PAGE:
We always had Spanakopita at family parties, whether it was a birthday, Christmas, Easter, or, well, any special occasion. At first glance the recipe probably looks complicated, but it’s smooth sailing once you know how to fold the triangles. I love this recipe because there’s variations of it, like tiropita, which is basically the same but without spinach, and my favorite – which substitutes leeks for spinach.
As a kid, I fondly remember learning to make it, helping mom mix ingredients in our giant “Greek salad” bowl, and then my sisters and I learning to fold the tiny triangles without ripping the ever-so-delicate phyllo dough. It’s tough before you get the hang of it because the dough rips so easily, but after the first few triangles, the big bowl of spinach and cheese is gone before you know it. It’s a recipe that has been shared among my family members for years, and it’s always the first plate to disappear from the buffet table.
3 pounds spinach, fresh or frozen
1.5 pounds feta cheese, crumbled
1 pound cottage cheese
2 bunches scallions, finely chopped
3-4 sticks butter, melted
1/2 cup fresh parsley
1/2 tsp dry minced dill
Salt to taste
2 boxes phyllo dough sheets
Steam spinach and squeeze it in a towel to drain moisture. Chop roughly and set aside. Steam chopped scallions and squeeze in a towel to drain moisture. In a large mixing bowl, add cottage cheese, feta, scallions, parsley, dill, eggs, and salt. Mix well, then add spinach and mix until fully combined. Take one phyllo sheet and place on a clean surface. Brush one half with melted butter, then fold in half lengthwise. Place 1-2 tablespoons of spinach mixture on the corner nearest you. Fold the corner over the mixture to make a triangle. Continue folding (like a flag) until the phyllo strip is completely folded over the spinach mixture. Repeat until all filling is used. Place folded triangles seam side down on greased baking sheets and brush tops with melted butter. Bake at 350 degrees or until golden and crispy, about 30-35 minutes.
Easy way: Line a buttered 12×18 pan with 10 phyllo sheets, buttering between each layer. Spread filling evenly over phyllo. Top with 10 phyllo sheets, buttering between each layer. Bake at 350 degrees for 30-35 minutes or until golden and crispy.
Theresa Campbell, Staff Writer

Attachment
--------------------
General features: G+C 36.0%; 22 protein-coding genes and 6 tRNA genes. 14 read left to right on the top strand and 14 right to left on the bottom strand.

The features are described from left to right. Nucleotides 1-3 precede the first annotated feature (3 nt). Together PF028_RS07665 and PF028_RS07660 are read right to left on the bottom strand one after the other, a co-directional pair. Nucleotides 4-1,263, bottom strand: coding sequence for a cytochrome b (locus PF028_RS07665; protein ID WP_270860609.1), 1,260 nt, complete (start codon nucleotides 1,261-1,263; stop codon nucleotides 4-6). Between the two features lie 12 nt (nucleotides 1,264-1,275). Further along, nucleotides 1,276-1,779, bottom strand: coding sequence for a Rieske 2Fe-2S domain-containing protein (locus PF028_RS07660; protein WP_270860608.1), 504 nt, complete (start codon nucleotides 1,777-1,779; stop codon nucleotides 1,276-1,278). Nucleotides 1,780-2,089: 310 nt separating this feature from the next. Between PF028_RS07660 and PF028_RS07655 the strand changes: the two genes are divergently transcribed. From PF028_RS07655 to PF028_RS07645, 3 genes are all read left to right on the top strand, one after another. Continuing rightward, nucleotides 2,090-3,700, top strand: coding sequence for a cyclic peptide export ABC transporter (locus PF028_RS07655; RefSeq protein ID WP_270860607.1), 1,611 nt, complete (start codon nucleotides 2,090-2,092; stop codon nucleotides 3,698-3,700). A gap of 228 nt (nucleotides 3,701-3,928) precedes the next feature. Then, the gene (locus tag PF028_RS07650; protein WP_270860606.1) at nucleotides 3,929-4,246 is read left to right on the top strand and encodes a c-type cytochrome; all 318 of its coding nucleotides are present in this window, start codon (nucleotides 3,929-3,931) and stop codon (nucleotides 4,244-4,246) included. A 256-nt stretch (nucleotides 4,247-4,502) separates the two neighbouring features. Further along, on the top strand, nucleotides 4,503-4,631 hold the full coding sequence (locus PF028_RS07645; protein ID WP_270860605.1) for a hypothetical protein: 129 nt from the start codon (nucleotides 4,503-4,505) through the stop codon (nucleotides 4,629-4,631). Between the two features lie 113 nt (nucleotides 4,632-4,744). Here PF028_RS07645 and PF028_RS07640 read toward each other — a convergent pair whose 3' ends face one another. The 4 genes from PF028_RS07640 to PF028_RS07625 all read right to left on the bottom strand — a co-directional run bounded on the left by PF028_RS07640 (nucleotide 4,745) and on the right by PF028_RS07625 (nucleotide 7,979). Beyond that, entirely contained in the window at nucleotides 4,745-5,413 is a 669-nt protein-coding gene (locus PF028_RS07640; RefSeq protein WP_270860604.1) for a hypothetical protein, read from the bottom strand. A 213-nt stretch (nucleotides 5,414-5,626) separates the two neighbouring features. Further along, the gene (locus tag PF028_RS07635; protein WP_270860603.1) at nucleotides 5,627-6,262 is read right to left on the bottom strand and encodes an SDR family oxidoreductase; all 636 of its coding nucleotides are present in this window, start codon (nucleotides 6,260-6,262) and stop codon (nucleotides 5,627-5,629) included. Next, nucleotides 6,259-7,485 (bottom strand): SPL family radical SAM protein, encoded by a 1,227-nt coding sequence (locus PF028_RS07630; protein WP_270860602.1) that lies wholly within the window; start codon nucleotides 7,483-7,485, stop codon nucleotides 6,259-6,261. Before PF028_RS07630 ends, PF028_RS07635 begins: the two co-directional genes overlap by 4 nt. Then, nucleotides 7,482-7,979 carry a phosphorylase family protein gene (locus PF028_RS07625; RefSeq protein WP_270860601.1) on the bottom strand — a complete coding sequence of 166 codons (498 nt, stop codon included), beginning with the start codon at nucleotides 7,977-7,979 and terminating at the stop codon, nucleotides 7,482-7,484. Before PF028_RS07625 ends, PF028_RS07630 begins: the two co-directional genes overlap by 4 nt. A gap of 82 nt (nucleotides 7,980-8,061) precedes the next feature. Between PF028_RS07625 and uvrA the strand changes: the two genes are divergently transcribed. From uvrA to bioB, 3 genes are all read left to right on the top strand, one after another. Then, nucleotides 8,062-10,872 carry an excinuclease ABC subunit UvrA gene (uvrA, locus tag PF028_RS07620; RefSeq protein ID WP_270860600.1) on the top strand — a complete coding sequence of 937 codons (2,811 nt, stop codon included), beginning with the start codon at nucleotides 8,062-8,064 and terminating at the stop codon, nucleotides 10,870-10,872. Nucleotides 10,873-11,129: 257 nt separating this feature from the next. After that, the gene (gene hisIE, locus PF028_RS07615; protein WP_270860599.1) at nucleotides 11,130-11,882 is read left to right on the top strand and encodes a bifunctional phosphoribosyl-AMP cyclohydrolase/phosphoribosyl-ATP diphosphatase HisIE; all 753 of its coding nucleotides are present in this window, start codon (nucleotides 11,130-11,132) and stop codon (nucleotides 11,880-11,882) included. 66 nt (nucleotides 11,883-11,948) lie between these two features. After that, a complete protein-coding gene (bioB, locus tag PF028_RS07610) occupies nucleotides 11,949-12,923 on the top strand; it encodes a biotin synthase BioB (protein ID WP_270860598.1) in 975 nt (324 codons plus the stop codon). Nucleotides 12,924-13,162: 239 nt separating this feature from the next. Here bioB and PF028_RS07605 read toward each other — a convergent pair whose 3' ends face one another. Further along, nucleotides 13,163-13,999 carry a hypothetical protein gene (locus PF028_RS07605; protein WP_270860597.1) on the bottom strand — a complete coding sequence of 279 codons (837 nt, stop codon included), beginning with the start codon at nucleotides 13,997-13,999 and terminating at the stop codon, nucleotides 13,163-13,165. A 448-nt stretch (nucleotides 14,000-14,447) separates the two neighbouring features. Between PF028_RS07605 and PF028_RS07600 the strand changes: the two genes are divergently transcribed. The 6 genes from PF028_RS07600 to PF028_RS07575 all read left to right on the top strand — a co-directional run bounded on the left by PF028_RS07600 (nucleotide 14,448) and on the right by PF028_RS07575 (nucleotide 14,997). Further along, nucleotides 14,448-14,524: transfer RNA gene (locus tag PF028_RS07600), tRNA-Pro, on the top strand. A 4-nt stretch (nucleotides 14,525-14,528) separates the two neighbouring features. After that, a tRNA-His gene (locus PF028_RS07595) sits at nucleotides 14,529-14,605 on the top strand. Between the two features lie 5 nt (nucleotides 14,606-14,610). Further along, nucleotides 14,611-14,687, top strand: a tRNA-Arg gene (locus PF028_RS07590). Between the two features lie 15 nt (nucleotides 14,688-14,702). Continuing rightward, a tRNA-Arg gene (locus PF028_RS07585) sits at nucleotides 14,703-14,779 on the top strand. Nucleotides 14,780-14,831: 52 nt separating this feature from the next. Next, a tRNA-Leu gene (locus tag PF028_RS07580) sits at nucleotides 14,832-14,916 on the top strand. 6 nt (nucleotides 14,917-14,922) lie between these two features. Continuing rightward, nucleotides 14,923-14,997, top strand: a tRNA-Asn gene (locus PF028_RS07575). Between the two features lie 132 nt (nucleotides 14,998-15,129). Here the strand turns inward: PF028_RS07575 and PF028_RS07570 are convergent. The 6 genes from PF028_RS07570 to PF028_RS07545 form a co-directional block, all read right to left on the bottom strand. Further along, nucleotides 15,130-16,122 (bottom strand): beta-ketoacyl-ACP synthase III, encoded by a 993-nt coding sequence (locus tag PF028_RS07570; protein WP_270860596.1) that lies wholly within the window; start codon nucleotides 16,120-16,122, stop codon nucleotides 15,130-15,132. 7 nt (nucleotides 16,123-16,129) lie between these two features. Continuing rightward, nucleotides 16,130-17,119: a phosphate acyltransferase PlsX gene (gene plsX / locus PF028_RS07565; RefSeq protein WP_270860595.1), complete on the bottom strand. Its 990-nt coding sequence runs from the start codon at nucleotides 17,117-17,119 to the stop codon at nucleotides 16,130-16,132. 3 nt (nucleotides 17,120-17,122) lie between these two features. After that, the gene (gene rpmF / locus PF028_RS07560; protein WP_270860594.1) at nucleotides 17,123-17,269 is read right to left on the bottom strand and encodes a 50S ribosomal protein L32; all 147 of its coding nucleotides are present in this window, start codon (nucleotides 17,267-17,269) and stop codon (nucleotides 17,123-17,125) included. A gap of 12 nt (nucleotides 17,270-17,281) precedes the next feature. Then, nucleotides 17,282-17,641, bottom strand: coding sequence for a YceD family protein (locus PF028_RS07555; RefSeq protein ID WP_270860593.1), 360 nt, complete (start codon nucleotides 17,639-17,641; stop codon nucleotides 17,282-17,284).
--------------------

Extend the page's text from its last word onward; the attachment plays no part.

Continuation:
As a little girl, I was captivated watching my grandmother roll out pastry dough to make pies, and pie always seemed to be the preferred dessert of special people and loved ones in my life. My Crumb Top Apple Pie was a three-time award winner at the Apple Fest in Frankton, Indiana, in the 1990s, which was a thrill.
To this day, the pie is what my youngest daughter Maria, 27, requests as a Christmas gift. She wants her very own pie, so I use alphabet cookie cutters and spell out her name in extra pastry dough for a personalized, special touch.
“It’s the pie I grew up with and loved since I was a kid. I never had an apple pie that tastes better than my mom’s,” says Maria.
My oldest daughter Julia, 36, feels the same way. Julia once wanted me to bake an apple pie and send it to her home in California, so she could have a contest against an apple pie made by the mother of her boyfriend at the time.
“You would have totally won hands down if that ever happened,” Julia declares to this day.
Crumb-Top Apple Pie
2 cups all-purpose flour
1 teaspoon salt
2/3 cup butter-flavored Crisco
5-7 tablespoons very cold water
Sift flour and salt together; cut in shortening until pieces are the size of small peas. Sprinkle water over mixture to moisten. Form into a ball; flatten on a lightly floured surface and roll out the dough. Fit into 9-inch pie plate; flute edges. Extra dough may be used later to decorate top of pie.
2/3 cup sugar
2 tablespoons all-purpose flour
3/4 teaspoon cinnamon
6-8 Fuji apples (or your favorite baking apples) peeled, cored and sliced to make 6 cups worth
1/2 cup flour
1/2 cup sugar
1/4 cup butter
Combine first three filling ingredients; stir into apples. Turn into pastry shell. Combine crumb topping ingredients of flour, sugar; cut in butter until topping mixture is crumbly. Sprinkle over apples. Bake at 400 degrees for 45 minutes.